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CEG Industry Blog

What Caused the Genoa Bridge Collapse?

Tue September 04, 2018 - National Edition
Giles Lambertson – CEG Correspondent


At least 35 people died when this bridge collapsed in Genoa, Italy earlier this month. (Photo Credit: Euro News)
At least 35 people died when this bridge collapsed in Genoa, Italy earlier this month. (Photo Credit: Euro News)

When a 260-ft.-long span of a heavily traveled highway bridge collapsed in Genoa, Italy on Aug. 14, speculative causes of the collapse immediately were flung around like flying debris. The shoot-from-the-hip reaction used to be called “instant analysis” and helped foster public cynicism about the media. Prof. Eduardo Kausel was one informed observer not impressed with the quick judgments made about the Genoa tragedy.

“Although in the hours immediately following the collapse of the bridge, I shared with my Italian colleagues my initial speculation on possible causes of the disaster, it is still way too early to tell,” said Kausel, a professor in the Civil and Environmental Engineering Department of MIT with special interest in structural dynamics. His professional observations were privately shared with peers, in contrast to public demands that the person responsible for the collapse be found.

“One reason for concern at the moment,” Kausel said 72 hours after the collapse, “is the widespread political outcry for 'justice' and the wish to quickly identify and punish the guilty, a process almost reminiscent of lynching.”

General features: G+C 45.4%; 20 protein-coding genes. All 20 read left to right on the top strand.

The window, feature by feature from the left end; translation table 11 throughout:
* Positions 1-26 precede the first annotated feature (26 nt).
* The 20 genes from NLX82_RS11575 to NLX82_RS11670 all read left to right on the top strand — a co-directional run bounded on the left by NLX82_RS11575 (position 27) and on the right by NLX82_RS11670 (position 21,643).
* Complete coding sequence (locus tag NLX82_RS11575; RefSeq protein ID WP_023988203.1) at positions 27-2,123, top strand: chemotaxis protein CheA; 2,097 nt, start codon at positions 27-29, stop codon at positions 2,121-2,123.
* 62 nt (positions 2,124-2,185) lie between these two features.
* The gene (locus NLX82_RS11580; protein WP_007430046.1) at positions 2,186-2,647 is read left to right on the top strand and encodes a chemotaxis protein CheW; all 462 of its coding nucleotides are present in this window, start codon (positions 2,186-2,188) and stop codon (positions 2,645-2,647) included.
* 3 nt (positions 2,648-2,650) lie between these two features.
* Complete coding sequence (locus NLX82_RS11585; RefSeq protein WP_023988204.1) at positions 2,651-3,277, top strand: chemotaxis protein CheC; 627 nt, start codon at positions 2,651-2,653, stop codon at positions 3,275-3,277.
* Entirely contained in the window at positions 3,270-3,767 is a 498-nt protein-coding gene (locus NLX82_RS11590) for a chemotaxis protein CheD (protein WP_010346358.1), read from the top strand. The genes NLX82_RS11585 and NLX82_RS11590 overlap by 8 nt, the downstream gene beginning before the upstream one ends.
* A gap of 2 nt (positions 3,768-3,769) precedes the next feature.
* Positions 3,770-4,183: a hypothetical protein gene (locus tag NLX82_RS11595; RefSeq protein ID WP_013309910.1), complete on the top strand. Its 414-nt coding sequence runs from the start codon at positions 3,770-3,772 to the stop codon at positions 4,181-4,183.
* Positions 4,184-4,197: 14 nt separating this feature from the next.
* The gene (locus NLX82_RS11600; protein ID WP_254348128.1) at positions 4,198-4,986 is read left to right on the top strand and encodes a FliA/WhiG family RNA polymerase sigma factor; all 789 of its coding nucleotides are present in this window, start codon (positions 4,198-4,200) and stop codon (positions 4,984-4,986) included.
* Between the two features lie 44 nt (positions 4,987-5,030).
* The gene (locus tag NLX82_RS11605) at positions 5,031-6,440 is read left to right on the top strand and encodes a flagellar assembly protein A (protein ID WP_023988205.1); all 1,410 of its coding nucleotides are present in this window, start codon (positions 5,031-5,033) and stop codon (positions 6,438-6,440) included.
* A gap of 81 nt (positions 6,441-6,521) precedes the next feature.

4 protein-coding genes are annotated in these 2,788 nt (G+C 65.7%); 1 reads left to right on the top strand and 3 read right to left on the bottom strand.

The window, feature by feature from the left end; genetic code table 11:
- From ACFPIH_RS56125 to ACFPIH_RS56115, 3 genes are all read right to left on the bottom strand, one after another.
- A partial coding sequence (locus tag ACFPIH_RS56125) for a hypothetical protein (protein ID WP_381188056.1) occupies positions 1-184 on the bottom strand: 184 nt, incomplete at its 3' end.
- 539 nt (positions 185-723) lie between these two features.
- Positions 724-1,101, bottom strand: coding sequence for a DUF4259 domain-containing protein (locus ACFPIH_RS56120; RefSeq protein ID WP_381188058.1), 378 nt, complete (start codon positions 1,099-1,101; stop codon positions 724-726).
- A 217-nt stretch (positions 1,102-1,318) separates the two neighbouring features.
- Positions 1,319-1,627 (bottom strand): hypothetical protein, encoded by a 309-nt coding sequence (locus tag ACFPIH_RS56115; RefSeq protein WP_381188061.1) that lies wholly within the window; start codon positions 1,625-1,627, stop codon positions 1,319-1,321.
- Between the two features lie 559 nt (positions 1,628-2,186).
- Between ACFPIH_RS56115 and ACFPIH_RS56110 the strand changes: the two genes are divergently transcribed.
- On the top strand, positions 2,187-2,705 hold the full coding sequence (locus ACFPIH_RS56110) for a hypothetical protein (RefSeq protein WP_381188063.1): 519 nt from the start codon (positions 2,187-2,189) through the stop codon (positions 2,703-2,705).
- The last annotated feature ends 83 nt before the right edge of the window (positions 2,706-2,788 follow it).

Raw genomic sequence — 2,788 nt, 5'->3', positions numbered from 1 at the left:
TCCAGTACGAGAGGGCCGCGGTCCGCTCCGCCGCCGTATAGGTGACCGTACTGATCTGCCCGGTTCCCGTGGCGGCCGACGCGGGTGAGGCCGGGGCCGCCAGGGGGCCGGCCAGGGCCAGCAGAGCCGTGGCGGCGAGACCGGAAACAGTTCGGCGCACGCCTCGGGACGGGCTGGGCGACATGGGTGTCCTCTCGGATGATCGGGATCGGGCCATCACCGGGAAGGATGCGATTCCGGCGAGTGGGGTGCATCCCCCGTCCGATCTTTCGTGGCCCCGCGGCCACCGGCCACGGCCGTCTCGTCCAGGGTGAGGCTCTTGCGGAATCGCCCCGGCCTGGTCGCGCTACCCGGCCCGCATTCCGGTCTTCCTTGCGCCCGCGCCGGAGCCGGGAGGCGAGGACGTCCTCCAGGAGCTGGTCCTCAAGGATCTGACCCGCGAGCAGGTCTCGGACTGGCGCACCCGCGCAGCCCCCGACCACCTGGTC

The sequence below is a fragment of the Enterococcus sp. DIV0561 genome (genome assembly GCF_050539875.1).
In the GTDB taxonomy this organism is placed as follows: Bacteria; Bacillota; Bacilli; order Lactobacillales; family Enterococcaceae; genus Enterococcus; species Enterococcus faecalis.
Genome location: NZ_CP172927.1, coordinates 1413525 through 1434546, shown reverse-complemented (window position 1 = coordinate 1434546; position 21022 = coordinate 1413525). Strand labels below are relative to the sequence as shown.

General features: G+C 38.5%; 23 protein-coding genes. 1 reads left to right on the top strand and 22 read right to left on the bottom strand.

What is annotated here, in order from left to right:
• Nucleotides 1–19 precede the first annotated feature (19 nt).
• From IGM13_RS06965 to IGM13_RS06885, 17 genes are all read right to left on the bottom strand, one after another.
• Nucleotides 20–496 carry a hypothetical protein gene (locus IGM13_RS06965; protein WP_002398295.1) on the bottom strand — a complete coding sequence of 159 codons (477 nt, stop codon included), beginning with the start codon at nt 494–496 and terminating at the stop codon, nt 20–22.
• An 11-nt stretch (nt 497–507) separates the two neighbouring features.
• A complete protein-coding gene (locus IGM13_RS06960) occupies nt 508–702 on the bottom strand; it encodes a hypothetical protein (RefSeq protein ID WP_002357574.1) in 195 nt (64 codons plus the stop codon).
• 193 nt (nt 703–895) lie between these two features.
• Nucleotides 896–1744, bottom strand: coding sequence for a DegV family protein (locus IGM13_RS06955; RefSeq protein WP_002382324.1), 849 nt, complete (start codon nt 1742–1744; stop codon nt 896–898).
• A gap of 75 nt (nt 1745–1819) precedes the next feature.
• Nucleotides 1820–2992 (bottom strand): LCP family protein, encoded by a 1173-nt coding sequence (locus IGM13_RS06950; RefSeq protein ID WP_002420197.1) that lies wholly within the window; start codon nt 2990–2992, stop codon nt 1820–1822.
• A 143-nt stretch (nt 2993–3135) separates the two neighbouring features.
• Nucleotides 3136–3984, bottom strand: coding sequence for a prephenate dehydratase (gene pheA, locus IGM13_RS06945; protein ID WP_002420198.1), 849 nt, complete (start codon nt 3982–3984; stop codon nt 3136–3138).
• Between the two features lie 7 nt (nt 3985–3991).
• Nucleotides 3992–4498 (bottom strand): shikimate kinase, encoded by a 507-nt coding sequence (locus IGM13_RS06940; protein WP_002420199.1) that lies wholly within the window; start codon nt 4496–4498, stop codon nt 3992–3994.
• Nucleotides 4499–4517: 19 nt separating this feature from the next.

Three weeks later, speculation isn't flying as wildly, but several theories persist. One is that the viaduct collapsed during a thunderstorm because it had been struck by lightning. “My first reaction is, I don't think so,” the professor said about the lightning-bolt theory. “Bridges are hit by lightning all the time and they don't fall.”

He did recall a modern bridge in Greece that caught fire after a lightning strike, but the incident seemed irrelevant to the Genoa collapse. On the other hand, Kausel said, the structure could have been on the verge of collapse and a heavy downpour of rain hastened the crumbling of cement or caused runoff that undercut foundations. “The bridge had been in service for half a century,” Kausel said. “I don't think the initial design was grossly defective, or it would have fallen before now. It had been operating for a long time.”

The bridge was designed by Italian civil engineer Rocardo Morandi and completed in 1967. It features huge A-frame towers that support concrete-encased cables combined with V-shaped supports below the deck. Most cable-stayed bridges are not stiffened with such supports. The structure was similar to a bridge in Venezuela and was, according to Kausel, a virtual clone of the Wadi el Kuf Bridge in Bayda, Libya, which was closed last year because of discovered defects.

Morandi bridges are notable for the paucity of supporting cables — sometimes just two, as opposed to multiple cable strands found on other suspended spans. The cables typically are encased in concrete and the spans are constructed of prestressed concrete rather than steel. “It was a hybrid concrete-steel bridge,” Kausel said. He is not a fan of such structures. “I would not have trusted a tension member made of steel tendons encased in concrete. Concrete doesn't like tension. It might have been cheaper than using steel, but I would have used steel.”